The Kremlin offered its own description of the call, in which it said Putin spoke of “a real threat to the lives and health of Russian citizens” in Ukraine and warned that “in case of any further spread of violence to Eastern Ukraine and Crimea, Russia retains the right to protect its interests and the Russian-speaking population of those areas.”

In Britain, Prime Minister David Cameron said “there can be no excuse for outside military intervention” in Ukraine.

Canada said it was recalling its ambassador from Moscow and, like the United States, suspending preparations for the G8 meeting. At the United Nations, the Security Council held an emergency meeting on Ukraine for the second time in two days. The U.S. ambassador, Samantha Power, called for an international observer mission, urged Russia to “stand down” and took a dig at the Russian ambassador, Vitaly Churkin, on the issue of state sovereignty, which the Kremlin frequently invokes in criticizing the West over its handling of Syria and other disputes.

“Russian actions in Ukraine are violating the sovereignty of Ukraine and pose a threat to peace and security,” she said.

Yanukovych’s refusal, under Russian pressure, to sign new political and free trade agreements with the European Union last fall set off the civil unrest that last month led to the deaths of more than 80 people, and ultimately unraveled his presidency. The country’s new interim government has said it will revive those accords.

Ukraine’s acting president, Oleksandr Turchynov, said at a briefing in Kiev on Saturday evening that he had ordered Ukraine’s armed forces “to full combat readiness.” A Ukrainian military official in Crimea said Ukrainian soldiers had been told to “open fire” if they came under attack by Russian troops or others, though it was unlikely they could pose a serious challenge to Russian forces.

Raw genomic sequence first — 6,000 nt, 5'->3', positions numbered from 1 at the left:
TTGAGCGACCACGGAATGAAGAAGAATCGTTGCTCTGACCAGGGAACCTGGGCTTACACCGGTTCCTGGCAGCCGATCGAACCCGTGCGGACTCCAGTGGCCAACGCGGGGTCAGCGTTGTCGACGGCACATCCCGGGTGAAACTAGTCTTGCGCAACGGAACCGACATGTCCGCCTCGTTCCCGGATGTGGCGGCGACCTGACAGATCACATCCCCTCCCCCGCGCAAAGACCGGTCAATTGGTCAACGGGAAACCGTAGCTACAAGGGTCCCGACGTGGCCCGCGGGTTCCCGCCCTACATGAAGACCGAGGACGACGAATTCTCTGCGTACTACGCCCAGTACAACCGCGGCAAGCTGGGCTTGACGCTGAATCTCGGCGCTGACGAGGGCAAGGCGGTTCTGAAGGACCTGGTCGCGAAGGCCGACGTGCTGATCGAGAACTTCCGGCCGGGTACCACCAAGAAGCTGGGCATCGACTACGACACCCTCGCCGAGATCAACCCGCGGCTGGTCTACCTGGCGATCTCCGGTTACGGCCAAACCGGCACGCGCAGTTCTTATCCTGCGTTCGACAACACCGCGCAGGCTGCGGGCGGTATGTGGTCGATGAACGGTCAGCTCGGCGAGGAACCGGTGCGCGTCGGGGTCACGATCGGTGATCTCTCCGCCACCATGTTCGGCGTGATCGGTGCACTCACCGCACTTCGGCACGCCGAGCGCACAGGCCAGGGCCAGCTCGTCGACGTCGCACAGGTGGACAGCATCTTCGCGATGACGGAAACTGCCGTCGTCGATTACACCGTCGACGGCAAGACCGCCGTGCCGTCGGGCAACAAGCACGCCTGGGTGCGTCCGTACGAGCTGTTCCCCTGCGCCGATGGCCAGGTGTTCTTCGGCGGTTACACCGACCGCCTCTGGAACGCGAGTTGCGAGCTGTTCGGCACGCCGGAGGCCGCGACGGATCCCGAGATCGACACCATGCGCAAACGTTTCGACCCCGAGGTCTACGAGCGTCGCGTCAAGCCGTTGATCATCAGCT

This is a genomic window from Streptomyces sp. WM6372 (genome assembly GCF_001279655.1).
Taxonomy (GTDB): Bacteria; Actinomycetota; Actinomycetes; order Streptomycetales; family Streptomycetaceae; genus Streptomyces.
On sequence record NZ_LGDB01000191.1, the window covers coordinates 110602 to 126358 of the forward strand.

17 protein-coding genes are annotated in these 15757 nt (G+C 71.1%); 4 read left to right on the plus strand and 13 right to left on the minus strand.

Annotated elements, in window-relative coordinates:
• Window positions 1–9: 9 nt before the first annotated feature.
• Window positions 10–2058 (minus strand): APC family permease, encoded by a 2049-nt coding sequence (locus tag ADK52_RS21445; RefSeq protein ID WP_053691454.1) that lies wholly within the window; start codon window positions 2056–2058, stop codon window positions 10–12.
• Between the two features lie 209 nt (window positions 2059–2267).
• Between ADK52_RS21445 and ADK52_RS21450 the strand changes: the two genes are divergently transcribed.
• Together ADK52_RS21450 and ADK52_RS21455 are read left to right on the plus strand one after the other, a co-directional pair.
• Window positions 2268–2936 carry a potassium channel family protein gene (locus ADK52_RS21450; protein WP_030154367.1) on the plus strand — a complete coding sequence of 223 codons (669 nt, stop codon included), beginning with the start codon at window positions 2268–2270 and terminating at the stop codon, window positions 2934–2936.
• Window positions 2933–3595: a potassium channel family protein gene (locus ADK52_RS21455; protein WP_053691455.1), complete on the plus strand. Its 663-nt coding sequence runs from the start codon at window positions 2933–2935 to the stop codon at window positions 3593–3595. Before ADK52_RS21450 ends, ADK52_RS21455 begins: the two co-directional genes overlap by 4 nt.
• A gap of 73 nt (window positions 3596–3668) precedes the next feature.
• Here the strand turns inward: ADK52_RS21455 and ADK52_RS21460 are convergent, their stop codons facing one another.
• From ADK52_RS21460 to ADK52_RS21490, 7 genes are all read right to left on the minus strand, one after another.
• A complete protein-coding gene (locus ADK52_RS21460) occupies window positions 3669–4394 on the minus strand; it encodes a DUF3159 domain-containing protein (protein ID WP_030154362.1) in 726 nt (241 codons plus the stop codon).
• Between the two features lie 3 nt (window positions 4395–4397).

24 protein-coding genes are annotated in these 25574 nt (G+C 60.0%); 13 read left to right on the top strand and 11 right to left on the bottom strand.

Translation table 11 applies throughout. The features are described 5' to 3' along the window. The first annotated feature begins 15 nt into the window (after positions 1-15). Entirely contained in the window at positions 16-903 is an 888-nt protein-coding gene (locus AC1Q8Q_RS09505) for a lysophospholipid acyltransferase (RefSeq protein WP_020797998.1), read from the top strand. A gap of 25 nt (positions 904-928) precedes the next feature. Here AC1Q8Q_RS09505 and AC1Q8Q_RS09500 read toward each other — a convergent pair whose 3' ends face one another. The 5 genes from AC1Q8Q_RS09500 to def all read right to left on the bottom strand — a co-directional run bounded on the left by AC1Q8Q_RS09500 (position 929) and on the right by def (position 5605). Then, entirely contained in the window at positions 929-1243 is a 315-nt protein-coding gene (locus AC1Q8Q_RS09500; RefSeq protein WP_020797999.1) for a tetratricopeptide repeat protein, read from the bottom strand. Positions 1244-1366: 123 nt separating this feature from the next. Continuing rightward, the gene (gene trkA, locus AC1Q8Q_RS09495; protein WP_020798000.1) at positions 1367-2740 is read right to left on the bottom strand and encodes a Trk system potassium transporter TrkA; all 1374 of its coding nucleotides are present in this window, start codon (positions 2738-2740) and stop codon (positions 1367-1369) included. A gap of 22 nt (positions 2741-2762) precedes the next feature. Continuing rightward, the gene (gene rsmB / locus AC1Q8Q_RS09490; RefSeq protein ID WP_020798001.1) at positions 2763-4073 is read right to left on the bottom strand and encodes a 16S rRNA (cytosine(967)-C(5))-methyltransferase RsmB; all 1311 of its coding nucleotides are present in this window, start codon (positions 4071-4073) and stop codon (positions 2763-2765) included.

Officials in Kiev demanded that Russia pull back its forces, and confine them to the military installations in Crimea that Russia has long leased from Ukraine.

The fast-moving events began in the morning, when the pro-Russia prime minister of Crimea, Sergei Aksyonov, declared that he had sole control over the military and the police, and appealed to Putin for Russian help in safeguarding the region. He also said a public referendum on independence would be held March 30.

The Kremlin quickly issued a statement saying that Aksyonov’s plea “would not be ignored,” and within hours the upper chamber of Russia’s Parliament had authorized military action.

The authorization cited Crimea, where Russia maintains important military installations, but covered the use of Russian forces in the entire “territory of Ukraine.” Parliament also asked Putin to withdraw Russia’s ambassador to the United States.

As soldiers mobilized across the peninsula, the region’s two main airports were closed, with civilian flights canceled, and they were guarded by heavily armed men in military uniforms.

Similar forces surrounded the regional Parliament building and the rest of the government complex in downtown Simferopol, as well as numerous other strategic locations, including communication hubs and a main bus station.

Sergey Ponomarev / New York Times News Service Armed men take up positions Saturday outside the Parliament building in Simferopol, in the Crimea region of Ukraine. Russian President Vladimir Putin asked the Russian Senate to send troops to Ukraine, a strong response to U.S. President Barack Obamaís warning just hours earlier that Russia should respect Ukraineís sovereignty.
FILE -- Russian President Vladimir Putin, right, with Ukranian President Viktor Yanukovych during a press conference at the Grand Kremlin Palace in Moscow, Dec. 17, 2013. Local reports suggest that Putin is protecting Ukraine's deposed president and the Russian Parliament has granted Putin the authority he sought to use military force in response to the deepening instability in Ukraine, a strong response to U.S. President Barack Obama's warning that Russia should respect Ukraine's sovereignty. (Mikhail Klimentiev/Pool via The New York Times) -- EDITORIAL USE ONLY.